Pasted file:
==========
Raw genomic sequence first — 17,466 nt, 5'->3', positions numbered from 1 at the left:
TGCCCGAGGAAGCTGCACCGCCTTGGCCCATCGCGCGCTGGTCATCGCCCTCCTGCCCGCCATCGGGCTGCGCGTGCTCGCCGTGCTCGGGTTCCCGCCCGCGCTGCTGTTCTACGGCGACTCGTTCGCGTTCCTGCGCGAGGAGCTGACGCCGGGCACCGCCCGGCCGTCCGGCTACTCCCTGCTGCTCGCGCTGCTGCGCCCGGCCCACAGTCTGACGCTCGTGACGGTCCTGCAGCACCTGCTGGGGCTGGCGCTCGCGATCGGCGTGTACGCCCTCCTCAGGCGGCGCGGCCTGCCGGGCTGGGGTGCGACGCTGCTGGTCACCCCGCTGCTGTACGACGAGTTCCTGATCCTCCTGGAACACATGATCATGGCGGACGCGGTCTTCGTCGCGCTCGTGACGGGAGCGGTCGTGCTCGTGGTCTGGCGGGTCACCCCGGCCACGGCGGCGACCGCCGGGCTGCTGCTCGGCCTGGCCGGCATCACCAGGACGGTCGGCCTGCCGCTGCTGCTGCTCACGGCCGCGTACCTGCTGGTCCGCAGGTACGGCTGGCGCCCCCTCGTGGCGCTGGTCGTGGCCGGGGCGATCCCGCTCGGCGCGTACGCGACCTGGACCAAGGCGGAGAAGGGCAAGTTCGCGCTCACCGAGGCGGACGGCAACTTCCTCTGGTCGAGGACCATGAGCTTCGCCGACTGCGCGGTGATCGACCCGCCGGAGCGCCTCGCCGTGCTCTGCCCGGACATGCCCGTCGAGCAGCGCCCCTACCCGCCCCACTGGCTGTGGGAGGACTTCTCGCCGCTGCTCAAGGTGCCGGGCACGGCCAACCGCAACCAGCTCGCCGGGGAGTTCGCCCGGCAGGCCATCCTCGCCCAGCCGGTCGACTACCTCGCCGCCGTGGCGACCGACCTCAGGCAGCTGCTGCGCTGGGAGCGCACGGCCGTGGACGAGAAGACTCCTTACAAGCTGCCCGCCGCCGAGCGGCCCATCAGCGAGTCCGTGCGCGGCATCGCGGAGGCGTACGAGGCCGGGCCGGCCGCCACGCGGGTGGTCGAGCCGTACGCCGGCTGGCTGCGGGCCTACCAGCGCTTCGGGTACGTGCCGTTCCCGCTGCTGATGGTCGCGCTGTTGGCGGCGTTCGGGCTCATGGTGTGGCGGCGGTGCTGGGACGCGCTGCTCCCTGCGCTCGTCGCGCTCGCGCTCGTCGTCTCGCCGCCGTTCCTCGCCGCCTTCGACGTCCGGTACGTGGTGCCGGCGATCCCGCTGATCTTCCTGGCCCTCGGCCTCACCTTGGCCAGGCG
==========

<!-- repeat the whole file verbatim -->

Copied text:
Raw genomic sequence first — 17,466 nt, 5'->3', positions numbered from 1 at the left:
TGCCCGAGGAAGCTGCACCGCCTTGGCCCATCGCGCGCTGGTCATCGCCCTCCTGCCCGCCATCGGGCTGCGCGTGCTCGCCGTGCTCGGGTTCCCGCCCGCGCTGCTGTTCTACGGCGACTCGTTCGCGTTCCTGCGCGAGGAGCTGACGCCGGGCACCGCCCGGCCGTCCGGCTACTCCCTGCTGCTCGCGCTGCTGCGCCCGGCCCACAGTCTGACGCTCGTGACGGTCCTGCAGCACCTGCTGGGGCTGGCGCTCGCGATCGGCGTGTACGCCCTCCTCAGGCGGCGCGGCCTGCCGGGCTGGGGTGCGACGCTGCTGGTCACCCCGCTGCTGTACGACGAGTTCCTGATCCTCCTGGAACACATGATCATGGCGGACGCGGTCTTCGTCGCGCTCGTGACGGGAGCGGTCGTGCTCGTGGTCTGGCGGGTCACCCCGGCCACGGCGGCGACCGCCGGGCTGCTGCTCGGCCTGGCCGGCATCACCAGGACGGTCGGCCTGCCGCTGCTGCTGCTCACGGCCGCGTACCTGCTGGTCCGCAGGTACGGCTGGCGCCCCCTCGTGGCGCTGGTCGTGGCCGGGGCGATCCCGCTCGGCGCGTACGCGACCTGGACCAAGGCGGAGAAGGGCAAGTTCGCGCTCACCGAGGCGGACGGCAACTTCCTCTGGTCGAGGACCATGAGCTTCGCCGACTGCGCGGTGATCGACCCGCCGGAGCGCCTCGCCGTGCTCTGCCCGGACATGCCCGTCGAGCAGCGCCCCTACCCGCCCCACTGGCTGTGGGAGGACTTCTCGCCGCTGCTCAAGGTGCCGGGCACGGCCAACCGCAACCAGCTCGCCGGGGAGTTCGCCCGGCAGGCCATCCTCGCCCAGCCGGTCGACTACCTCGCCGCCGTGGCGACCGACCTCAGGCAGCTGCTGCGCTGGGAGCGCACGGCCGTGGACGAGAAGACTCCTTACAAGCTGCCCGCCGCCGAGCGGCCCATCAGCGAGTCCGTGCGCGGCATCGCGGAGGCGTACGAGGCCGGGCCGGCCGCCACGCGGGTGGTCGAGCCGTACGCCGGCTGGCTGCGGGCCTACCAGCGCTTCGGGTACGTGCCGTTCCCGCTGCTGATGGTCGCGCTGTTGGCGGCGTTCGGGCTCATGGTGTGGCGGCGGTGCTGGGACGCGCTGCTCCCTGCGCTCGTCGCGCTCGCGCTCGTCGTCTCGCCGCCGTTCCTCGCCGCCTTCGACGTCCGGTACGTGGTGCCGGCGATCCCGCTGATCTTCCTGGCCCTCGGCCTCACCTTGGCCAGGCG